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Welcome to Philadelphia, Where We No Longer Hate Ourselves

An Eagles championship could change an underdog city into a confident, swaggering metropolis.

It’s rare to remember exactly when you learned the meaning of a word, but that’s the case with me and effigy. It was 1993, and I was 10, going to my first Eagles game. Walking through the parking lots toward Veterans Stadium, we passed by fans burning mannequins dressed in Giants jerseys. It was awesome.

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I immediately wished someone would effigy the Eagles coach, Rich Kotite. “No, Jim, effigy is a noun,” my father gently corrected me, “you want Kotite burned in effigy.”

Kotite was still a few months away from losing the entire fan base by defending that year’s .500 record by saying, “Hey, eight and eight is great,” but he had lost me already for benching my favorite player, Randall Cunningham, who was struggling with a nagging injury. When the clock ticked down to zero that day—the Giants won 7-3—I joined the chorus of boos directed at Kotite, a man whose passing resemblance to my father and devastating mediocrity hastened the end of that period of childhood innocence when a young boy thinks his dad is practically a superhero.

This is all a way of saying that I am, at best, a casual Eagles fan.

And so, it is with great trepidation that I write this essay about what an Eagles victory on Sunday might mean for my city. If word gets out that I tempted fate and jinxed this thing, I’m a dead man. And frankly, part of me would understand the impulse to punch me in the face repeatedly. (Another, much larger part of me would prefer to go on living unharmed.)

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Anyway, here goes: Philadelphia stands on the precipice of an identity crisis. For more than a half century, Philly has been a city of underdogs. In the 1950s, it was the nation’s third-largest city, with a population of 2 million and the proud nickname “Workshop of the World.” The good times didn’t last. Like so many other American cities, Philadelphia’s factories shuttered and moved, its inner neighborhoods decayed, and white residents with means fled to the suburbs. Philly’s population declined for more than 60 consecutive years.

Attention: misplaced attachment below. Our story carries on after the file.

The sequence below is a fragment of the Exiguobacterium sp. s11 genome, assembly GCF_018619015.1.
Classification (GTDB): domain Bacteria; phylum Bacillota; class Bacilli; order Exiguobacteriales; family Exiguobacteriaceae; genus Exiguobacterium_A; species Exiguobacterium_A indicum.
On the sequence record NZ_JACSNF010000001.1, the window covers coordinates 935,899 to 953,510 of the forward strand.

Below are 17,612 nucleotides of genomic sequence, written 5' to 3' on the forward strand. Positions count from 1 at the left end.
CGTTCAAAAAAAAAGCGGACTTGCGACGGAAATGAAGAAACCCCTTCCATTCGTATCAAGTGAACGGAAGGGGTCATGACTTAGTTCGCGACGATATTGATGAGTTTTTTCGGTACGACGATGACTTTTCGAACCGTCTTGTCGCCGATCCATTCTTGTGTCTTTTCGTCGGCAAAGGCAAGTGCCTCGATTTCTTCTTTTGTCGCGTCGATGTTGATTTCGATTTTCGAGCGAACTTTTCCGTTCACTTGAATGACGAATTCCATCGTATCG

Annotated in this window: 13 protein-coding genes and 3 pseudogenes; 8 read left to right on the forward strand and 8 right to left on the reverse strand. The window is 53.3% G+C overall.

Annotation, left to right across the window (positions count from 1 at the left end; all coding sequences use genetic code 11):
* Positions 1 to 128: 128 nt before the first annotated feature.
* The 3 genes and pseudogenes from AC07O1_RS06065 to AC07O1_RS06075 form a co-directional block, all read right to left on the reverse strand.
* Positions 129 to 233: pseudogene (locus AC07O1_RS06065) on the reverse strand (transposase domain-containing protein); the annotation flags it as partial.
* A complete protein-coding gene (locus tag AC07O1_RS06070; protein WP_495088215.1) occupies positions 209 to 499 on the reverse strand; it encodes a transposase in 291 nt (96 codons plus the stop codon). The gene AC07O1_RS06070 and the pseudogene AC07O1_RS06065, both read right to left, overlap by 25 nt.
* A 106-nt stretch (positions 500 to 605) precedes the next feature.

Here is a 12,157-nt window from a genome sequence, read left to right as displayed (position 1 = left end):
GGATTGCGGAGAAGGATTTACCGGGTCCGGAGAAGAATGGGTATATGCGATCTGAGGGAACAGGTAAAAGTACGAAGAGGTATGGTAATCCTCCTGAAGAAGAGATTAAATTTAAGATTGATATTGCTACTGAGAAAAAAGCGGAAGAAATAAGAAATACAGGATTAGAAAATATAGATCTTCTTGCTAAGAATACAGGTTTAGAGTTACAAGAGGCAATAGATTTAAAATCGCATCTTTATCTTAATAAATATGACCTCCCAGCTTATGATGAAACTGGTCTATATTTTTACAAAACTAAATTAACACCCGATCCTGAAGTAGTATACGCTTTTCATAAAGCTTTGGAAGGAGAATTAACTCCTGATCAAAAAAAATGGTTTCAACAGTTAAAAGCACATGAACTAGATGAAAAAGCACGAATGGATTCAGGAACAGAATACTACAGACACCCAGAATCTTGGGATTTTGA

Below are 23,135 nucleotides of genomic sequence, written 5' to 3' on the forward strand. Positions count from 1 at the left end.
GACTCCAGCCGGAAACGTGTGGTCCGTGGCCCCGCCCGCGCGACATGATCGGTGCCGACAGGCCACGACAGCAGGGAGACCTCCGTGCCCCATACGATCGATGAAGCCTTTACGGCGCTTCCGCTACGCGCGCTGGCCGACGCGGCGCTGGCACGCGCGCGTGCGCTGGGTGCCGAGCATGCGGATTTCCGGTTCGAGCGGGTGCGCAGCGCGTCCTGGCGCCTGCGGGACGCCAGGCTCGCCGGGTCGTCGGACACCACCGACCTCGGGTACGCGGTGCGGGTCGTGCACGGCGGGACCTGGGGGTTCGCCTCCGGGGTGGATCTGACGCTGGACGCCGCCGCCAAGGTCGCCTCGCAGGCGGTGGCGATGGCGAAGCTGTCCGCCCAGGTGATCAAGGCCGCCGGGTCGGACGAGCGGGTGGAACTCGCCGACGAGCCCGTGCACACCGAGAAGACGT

During this long, sad period, Philadelphia could not get out of its own bumbling way.
There’s no end to the examples of Philly being its own worst enemy, but the city’s bicentennial embarrassment takes the cake. First, showing the kind of self-assurance befitting a prepubescent middle schooler with acne and a funny name, Philadelphia shared top billing for the 200th anniversary of the signing of Declaration of Independence with cities that did not host the Second Continental Congress. Our racist mayor then scared the entire nation away with dire warnings about violent commie riots. Barely anyone came. Among those who did were hundreds of members of the American Legion, who fell ill with a mysterious disease that was soon named after them.

Philadelphia has always bombed on the big stage. This is, after all, the city whose Chamber of Commerce felt the need to adorn the Schuylkill Expressway with billboards reading “Philadelphia isn’t as bad as Philadelphians say it is.” But then something remarkable happened. Starting in 2006, Philly’s population started to grow again. Jobs started to return too, led by a booming “eds and meds” sector and increasing tourism. And then something unthinkable happened. In 2008, the Philadelphia Phillies, the world’s losingest pro sports team, won the World Series. The city rallied around a Delaware radio caller’s confident rhetorical question, “Why can’t us?”*

Why can’t us, indeed? In the years since, Philadelphia has hosted a papal visit, the NFL Draft, and the Democratic National Convention. The city’s been written up in countless rah-rah listicles—best cities to visit, best places to live—and was named America’s first and only World Heritage City. In its live-action corporate version of The Bachelor, Amazon graced us with a red rose, keeping hopes alive for another round. The city went mad when Villanova won the NCAA basketball championship, and we’re beginning to Trust the Process.

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Outsiders like to mock Philadelphia’s pride in Rocky, the fictional down-on-his-luck bruiser who, through pluck and luck, got by and made good. But more and more Philly residents don’t see themselves in Rocky’s story. Philadelphians are, increasingly, middle-class kids who came to the city for college and never left. They’re not resilient survivors. They’re medical researchers, Comcast employees, and a cadre of relatively well-off professionals who moved to Philly because it has three-fourths of what New York has to offer at half the price. They haven’t eked out an existence on the mean streets of West Philly. They’ve restored Italianate manses on the tree-lined streets of University City.